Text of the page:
Cytosolic cycles regulate the turnover of sucrose in heterotrophic cell-suspension cultures of Chenopodium rubrum L. View Full Text


Ontology type: schema:ScholarlyArticle     


Article Info

DATE

1990-09

AUTHORS

Jane Dancer, Wolf-Dieter Hatzfeld, Mark Stitt

ABSTRACT

We have investigated whether sucrose accumulation in heterotrophic cell-suspension cultures of Chenopodium rubrum L. is regulated by a cycle in which sucrose is simultaneously synthesised and degraded. Net sucrose accumulation was measured by monitoring the sucrose content, unidirectional synthesis was monitored by supplying pulses of [14C] glucose, and unidirectional degradation was estimated from the difference between unidirectional synthesis and net accumulation. When 50 mM glucose was supplied to carbohydrate-depleted cells there was a rapid net accumulation of sucrose, which stopped after 24 h. The incorporation of 14C into sucrose was similar to the initial rate of net sucrose accumulation, but rapid 14C incorporation continued after the cells had stopped accumulating sucrose. A method was developed to rapidly separate sucrose-phosphate synthase (SPS) from uridine-diphosphate-hydrolysing activities which interfered with the assay. The cells contained enough SPS activity to catalyse the observed rate of sucrose synthesis. SPS activity increased in cells which had stopped accumulating sucrose, and the enzyme became less sensitive to inhibition by inorganic phosphate. Sucrose synthase and alkaline invertase activity were four- and twofold higher than SPS activity, and both degradative enzymes increased in cells which had stopped accumulating sucrose. Sucrose synthase is strongly modulated by the concentration of sucrose and by competitive feedback regulation by fructose in these cells. It is concluded that sucrose accumulation ceases in these cells because the rate of degradation of sucrose increases until it matches the rate of synthesis. It is discussed how this cycle is regulated, and how it may interact with the substrate cycle between triose-phosphates and hexose-phosphates (Hatzfeld and Stitt, 1990, Planta 180, 198–204). These cycles allow sucrose turnover to respond in a highly sensitive manner to small changes in the balance between the supply of sucrose and the demand for carbon for respiration and biosynthesis in the cell. More... »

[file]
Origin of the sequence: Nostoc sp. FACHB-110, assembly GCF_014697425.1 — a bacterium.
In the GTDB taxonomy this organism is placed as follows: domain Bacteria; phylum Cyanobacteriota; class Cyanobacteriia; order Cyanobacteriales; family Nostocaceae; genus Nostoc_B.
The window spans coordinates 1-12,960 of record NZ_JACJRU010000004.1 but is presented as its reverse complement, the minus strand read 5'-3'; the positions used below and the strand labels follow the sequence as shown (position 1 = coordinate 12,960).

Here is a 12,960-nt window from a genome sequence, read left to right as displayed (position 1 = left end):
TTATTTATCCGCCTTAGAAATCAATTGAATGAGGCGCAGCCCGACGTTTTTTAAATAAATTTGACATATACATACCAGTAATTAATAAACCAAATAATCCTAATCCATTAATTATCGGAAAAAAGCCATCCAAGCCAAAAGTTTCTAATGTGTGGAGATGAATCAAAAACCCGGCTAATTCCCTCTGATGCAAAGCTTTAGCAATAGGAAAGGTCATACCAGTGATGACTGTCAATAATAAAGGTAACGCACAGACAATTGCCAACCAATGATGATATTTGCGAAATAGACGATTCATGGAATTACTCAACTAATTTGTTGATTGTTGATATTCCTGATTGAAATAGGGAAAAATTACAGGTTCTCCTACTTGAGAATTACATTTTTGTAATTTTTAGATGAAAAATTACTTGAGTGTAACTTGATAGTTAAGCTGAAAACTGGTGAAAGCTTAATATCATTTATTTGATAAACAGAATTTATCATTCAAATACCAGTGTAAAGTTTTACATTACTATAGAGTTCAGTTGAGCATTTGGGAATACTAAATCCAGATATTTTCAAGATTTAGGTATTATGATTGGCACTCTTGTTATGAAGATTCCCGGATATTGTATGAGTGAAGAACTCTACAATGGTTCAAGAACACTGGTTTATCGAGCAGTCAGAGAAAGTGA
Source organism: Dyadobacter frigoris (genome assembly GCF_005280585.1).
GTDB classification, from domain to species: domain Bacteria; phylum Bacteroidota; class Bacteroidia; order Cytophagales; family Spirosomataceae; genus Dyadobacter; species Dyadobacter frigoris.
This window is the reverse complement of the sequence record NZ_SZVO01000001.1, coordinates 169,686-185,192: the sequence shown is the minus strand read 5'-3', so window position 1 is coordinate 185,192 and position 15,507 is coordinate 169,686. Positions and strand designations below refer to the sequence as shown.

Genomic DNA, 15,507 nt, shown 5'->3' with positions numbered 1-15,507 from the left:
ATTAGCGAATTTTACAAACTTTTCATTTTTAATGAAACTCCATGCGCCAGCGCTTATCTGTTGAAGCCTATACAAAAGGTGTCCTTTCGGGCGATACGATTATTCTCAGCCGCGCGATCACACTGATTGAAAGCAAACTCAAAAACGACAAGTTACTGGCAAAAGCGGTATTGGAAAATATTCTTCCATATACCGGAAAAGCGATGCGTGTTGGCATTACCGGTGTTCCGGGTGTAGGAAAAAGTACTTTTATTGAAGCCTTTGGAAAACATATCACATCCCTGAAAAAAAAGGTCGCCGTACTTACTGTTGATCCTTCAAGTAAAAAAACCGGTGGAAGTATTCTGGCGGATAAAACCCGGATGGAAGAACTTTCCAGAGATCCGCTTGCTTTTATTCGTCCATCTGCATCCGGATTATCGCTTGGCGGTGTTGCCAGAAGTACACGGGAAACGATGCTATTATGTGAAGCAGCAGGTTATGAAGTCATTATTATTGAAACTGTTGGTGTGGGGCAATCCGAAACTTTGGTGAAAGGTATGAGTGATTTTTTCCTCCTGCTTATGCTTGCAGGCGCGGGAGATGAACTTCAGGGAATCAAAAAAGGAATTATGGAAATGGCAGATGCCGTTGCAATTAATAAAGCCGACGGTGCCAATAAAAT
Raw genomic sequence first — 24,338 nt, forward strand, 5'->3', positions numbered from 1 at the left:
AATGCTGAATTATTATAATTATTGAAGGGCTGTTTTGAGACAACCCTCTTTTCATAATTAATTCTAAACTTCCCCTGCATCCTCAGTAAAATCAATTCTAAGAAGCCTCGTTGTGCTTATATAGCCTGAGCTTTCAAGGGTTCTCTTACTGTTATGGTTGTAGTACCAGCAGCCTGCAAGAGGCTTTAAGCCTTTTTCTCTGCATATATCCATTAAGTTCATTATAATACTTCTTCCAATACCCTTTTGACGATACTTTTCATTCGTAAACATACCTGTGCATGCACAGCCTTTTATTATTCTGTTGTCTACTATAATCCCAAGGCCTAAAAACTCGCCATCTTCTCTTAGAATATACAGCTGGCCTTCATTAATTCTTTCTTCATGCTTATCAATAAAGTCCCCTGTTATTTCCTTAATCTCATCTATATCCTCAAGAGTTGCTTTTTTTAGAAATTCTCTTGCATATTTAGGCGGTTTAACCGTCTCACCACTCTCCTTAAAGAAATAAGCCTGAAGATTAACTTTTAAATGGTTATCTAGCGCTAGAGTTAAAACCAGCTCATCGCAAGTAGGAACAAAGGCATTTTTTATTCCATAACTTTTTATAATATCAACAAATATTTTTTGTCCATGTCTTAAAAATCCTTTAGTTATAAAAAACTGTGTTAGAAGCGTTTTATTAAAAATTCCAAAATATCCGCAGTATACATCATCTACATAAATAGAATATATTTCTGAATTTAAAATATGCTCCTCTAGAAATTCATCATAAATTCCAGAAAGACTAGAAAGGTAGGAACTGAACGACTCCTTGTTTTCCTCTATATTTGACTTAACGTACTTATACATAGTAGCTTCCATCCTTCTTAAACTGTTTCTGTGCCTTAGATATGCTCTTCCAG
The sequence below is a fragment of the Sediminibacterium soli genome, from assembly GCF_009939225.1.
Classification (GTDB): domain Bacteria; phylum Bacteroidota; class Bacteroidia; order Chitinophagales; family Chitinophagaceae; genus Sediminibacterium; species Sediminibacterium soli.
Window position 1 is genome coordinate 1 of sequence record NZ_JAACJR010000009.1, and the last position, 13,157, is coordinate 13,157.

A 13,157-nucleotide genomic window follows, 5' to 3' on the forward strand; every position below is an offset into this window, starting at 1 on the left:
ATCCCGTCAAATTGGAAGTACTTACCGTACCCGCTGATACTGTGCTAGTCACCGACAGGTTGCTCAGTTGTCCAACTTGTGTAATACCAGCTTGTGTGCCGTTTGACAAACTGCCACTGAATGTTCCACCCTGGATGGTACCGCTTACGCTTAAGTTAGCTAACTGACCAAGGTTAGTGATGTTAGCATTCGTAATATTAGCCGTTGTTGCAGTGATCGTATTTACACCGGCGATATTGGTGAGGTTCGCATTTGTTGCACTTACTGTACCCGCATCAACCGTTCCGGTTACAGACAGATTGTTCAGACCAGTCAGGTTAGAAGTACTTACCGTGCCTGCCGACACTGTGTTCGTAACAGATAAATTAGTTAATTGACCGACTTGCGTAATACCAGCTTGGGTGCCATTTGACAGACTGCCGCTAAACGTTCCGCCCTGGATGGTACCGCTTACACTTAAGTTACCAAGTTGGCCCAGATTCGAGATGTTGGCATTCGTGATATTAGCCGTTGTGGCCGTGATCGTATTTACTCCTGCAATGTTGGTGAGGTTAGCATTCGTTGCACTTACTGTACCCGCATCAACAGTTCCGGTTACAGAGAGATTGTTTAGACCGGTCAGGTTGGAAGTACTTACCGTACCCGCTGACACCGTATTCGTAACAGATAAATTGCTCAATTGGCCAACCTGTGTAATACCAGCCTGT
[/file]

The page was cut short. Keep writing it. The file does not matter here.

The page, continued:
PAGES

223-231

Identifiers

URI

http://scigraph.springernature.com/pub.10.1007/bf00197115

DOI

http://dx.doi.org/10.1007/bf00197115

DIMENSIONS

https://app.dimensions.ai/details/publication/pub.1025331739

PUBMED

https://www.ncbi.nlm.nih.gov/pubmed/24197100


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